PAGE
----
While the NRA does technically have the second amendment "on their side," one wonders whether or not these people also believe it is their right to own nuclear weaponry or other extremely dangerous, potentially catastrophic weapons. The Constitution was written at a time when America was reeling from war with the British king and leery of any and all government, but remaining so suspicious of our notably democratic political system that you feel a modern-day uprising may be in order does not seem in the spirit of the founding fathers. Cultural and sociological context is essential to understanding the issues at hand, a fact that the NRA seems to have conveniently overlooked, just as they have overlooked the obvious: More guns does not equal less violence, it equals more- unless all statistics about firearm homicide and gun ownership are being controlled by the government, of course.
Our gun homicide rate is extremely out or proportion in comparison to all other industrialized countries, but by enacting gun laws following Canada's example, we may be able to bring it down considerably. So, what are the differences between American and Canadian gun law? Well, for starters, one works- one doesn't. Associate Dean, Faculty of Graduate Studies and Professor of Political Studies at the University of Manitoba in Winnipeg, Dr. George A. Maclean, had this to say on the subject during an interview with International Business Times: "All gun owners must show evidence of firearms training, go through a security check, and apply for a license. Purchasing a gun can take up to a month to clear. Licenses are also required for the transport of certain restricted weapons, which can only be used in approved locations.
Certainly, the number, types and classifications of weapons permitted for ownership in Canada is much more restrictive than the U.S."
America, of course, has its own background check system, entitled the NCIS (“National Instant Criminal Background Check System"). This law was set in place to prevent criminals and other prohibited individuals from buying guns, and makes it less likely that they'll try knowing that comprehensive background checks are in place. Unfortunately, it does not apply to unlicensed firearm dealers; the resulting inability to monitor gun sales has been called, for obvious reasons, the "gun show loophole." This might not be such a problem if not for the fact that an estimated 40% or more of all guns are purchased during gun shows! Simply running thorough background checks at the time of purchase could potentially lower our gun homicide rate by thousands.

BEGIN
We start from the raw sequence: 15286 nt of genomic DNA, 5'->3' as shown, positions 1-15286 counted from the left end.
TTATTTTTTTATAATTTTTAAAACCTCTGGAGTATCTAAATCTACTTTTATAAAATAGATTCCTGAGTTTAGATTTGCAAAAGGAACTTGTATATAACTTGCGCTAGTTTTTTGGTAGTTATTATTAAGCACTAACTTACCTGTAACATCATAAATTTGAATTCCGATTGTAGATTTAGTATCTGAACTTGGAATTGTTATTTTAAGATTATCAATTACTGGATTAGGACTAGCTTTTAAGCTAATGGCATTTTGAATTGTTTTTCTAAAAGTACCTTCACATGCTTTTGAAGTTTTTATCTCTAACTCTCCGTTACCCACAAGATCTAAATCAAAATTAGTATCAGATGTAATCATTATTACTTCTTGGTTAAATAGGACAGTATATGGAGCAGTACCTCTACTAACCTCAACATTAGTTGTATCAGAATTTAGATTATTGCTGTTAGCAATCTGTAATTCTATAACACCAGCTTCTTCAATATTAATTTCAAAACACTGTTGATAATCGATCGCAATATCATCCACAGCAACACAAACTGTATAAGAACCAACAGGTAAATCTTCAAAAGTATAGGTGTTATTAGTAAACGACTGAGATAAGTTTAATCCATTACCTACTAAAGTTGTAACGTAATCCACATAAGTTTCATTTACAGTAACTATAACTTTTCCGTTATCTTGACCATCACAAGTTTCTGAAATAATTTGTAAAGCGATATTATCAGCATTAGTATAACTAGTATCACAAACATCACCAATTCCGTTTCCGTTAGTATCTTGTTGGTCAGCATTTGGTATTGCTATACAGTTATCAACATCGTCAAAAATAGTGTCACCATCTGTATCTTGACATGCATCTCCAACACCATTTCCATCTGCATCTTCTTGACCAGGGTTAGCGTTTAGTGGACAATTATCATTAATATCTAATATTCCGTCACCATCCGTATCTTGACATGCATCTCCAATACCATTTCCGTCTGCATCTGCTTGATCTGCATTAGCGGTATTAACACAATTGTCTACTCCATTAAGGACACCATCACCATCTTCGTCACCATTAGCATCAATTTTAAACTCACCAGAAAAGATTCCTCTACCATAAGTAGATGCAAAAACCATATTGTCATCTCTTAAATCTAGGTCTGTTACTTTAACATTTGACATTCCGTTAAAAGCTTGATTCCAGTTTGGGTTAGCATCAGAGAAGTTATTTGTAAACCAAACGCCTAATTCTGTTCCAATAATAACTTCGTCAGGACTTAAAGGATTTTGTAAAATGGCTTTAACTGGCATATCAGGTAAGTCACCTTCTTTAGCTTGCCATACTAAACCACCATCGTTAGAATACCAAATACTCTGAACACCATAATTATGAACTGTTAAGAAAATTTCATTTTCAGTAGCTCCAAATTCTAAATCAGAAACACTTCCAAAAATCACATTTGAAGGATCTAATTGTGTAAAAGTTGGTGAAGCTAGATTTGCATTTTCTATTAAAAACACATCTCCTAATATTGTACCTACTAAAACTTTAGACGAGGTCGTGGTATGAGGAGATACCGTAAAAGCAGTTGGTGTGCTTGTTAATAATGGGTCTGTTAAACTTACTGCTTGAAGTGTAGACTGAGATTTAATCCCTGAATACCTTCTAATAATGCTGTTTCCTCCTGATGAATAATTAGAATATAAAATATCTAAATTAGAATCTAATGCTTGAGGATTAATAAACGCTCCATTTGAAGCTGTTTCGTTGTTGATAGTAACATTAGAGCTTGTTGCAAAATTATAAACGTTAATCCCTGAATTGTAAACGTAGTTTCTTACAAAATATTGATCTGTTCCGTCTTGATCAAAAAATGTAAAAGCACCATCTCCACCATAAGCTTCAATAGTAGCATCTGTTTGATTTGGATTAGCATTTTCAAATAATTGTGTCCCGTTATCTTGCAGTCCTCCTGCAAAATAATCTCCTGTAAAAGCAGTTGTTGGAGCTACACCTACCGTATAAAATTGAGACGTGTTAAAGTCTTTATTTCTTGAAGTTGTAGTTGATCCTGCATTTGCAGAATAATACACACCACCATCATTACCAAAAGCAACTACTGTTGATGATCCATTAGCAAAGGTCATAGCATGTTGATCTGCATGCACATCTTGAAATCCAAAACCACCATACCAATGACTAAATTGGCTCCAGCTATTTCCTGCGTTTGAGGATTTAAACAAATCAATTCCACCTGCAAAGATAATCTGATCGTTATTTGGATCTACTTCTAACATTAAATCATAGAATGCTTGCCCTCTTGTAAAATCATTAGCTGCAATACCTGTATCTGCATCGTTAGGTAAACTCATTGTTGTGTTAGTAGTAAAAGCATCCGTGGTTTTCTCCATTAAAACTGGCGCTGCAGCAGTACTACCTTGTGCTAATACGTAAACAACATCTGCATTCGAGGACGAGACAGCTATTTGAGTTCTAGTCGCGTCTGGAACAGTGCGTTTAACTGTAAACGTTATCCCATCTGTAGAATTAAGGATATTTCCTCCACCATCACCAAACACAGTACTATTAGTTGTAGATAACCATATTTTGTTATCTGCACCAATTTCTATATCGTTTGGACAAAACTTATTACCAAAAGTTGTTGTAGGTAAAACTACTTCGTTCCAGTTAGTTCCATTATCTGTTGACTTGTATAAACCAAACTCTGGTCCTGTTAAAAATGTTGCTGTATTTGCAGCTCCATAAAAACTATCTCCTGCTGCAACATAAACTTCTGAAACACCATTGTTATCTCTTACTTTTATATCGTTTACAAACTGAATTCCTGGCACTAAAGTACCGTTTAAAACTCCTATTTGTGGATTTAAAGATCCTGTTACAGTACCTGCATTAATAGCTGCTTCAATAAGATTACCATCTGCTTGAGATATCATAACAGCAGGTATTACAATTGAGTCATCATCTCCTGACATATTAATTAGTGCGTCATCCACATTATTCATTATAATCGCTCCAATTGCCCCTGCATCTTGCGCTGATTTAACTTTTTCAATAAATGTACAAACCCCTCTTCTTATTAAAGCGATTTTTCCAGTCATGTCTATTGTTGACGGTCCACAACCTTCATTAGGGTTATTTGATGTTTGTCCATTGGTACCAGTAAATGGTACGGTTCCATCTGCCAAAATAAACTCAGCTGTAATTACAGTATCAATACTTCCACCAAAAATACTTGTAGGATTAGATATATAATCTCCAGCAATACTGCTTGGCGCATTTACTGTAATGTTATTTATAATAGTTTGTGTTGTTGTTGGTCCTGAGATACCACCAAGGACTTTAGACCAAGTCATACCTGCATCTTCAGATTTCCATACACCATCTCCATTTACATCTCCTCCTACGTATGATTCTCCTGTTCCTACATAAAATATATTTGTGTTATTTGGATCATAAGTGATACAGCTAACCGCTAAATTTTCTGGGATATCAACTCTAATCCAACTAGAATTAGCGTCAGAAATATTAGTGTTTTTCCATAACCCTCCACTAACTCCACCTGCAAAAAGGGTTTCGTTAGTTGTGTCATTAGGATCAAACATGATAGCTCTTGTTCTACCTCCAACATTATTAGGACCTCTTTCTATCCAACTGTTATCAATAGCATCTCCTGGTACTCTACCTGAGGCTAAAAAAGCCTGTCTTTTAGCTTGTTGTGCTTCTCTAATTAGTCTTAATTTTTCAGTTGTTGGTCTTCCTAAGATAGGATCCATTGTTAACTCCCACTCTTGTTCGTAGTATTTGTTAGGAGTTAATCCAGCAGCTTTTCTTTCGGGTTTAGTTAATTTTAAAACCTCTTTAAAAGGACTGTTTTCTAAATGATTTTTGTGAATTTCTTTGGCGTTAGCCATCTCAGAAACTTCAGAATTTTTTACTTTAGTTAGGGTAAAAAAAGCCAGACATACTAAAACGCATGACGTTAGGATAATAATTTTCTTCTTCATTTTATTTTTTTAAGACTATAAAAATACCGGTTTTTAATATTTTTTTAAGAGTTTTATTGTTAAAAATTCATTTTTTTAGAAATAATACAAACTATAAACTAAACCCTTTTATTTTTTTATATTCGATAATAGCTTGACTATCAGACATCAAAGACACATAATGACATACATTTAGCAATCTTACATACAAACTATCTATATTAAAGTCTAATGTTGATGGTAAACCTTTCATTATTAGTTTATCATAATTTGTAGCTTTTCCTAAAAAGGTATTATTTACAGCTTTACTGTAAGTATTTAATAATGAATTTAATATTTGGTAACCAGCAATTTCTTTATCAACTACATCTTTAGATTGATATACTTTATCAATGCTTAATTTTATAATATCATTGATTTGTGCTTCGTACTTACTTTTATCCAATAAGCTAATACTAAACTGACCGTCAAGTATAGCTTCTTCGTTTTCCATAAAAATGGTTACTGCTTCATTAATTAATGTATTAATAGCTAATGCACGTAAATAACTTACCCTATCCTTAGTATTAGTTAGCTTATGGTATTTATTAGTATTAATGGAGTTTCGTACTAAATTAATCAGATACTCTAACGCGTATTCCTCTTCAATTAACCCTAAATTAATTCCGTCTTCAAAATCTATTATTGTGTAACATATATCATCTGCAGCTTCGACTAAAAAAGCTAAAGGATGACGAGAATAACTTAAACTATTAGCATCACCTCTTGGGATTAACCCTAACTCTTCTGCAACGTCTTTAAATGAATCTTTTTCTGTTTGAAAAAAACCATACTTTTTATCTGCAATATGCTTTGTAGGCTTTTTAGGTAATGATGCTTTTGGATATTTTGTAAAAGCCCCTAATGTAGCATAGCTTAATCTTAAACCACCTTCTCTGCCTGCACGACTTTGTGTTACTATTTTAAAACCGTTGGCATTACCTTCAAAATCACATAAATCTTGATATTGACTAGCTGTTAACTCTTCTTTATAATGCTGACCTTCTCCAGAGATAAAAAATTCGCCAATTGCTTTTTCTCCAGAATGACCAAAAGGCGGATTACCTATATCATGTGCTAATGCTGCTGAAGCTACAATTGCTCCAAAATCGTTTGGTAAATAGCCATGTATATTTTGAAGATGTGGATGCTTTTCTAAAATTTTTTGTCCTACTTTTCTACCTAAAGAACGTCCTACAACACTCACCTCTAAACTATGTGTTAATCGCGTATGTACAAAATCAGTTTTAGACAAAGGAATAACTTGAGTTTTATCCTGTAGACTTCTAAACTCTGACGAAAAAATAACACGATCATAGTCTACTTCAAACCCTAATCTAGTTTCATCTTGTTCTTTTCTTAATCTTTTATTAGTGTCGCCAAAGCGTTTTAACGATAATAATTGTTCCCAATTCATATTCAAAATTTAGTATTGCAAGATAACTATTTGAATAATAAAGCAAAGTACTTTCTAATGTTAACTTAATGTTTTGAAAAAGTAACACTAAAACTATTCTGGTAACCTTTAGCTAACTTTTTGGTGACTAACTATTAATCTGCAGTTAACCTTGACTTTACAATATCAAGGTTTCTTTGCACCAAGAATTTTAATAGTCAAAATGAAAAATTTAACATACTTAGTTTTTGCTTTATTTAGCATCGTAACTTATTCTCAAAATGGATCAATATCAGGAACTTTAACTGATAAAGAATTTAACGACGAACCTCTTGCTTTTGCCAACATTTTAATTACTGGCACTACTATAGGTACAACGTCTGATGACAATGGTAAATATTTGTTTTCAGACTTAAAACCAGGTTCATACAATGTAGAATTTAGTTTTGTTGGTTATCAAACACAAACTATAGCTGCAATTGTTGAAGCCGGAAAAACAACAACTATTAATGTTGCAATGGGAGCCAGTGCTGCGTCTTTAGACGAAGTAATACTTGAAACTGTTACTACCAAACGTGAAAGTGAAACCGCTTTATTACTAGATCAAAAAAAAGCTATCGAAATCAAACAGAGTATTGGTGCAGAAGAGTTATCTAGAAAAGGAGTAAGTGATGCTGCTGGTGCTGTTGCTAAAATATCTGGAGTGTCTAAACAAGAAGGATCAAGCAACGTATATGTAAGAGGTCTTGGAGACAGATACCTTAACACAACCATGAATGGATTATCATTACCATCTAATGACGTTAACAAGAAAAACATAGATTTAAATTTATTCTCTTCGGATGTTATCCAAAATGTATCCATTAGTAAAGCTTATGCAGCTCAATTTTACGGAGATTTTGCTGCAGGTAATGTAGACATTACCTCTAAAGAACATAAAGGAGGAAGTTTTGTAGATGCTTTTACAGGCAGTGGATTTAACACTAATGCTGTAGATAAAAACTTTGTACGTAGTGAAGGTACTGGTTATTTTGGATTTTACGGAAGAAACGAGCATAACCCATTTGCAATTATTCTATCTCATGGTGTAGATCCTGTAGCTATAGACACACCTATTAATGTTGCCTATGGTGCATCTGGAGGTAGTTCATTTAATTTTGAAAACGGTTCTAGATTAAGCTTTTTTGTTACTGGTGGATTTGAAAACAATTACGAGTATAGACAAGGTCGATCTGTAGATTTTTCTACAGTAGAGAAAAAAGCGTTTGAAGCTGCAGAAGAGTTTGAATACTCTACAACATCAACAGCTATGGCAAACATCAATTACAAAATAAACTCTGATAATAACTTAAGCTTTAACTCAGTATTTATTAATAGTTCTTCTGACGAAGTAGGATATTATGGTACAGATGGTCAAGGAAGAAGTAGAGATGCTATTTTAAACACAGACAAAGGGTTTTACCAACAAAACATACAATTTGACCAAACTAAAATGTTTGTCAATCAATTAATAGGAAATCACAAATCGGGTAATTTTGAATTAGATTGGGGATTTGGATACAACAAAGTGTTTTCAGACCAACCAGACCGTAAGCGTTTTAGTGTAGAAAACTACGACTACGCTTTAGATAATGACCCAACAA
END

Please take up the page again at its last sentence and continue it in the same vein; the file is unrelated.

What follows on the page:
Mass shootings in America have become a real, lasting problem, but if we look to the gun- control model of Australia, we see that there is a light at the end of the tunnel- reaching it does require convincing entire hordes of gun-lovers to fork over their favorite weaponry, but the resulting peace of mind may be well worth their sacrifice. When a man open-fired on seaside restaurant-goers, killing 35 and wounding another 23, Australia put a law into place that banned semiautomatic and automatic rifles and shotguns and forced a compulsory buyback system on the owners of said guns. This legislation purportedly: "-cut firearm homicide by 59% over the next two decades and firearms suicide by 74%, the report showed. The law banned semiautomatic and automatic rifles and shotguns and put in place a mandatory buy-back program for newly banned weapons. [...] The buyback led to the destruction of 650,000 guns."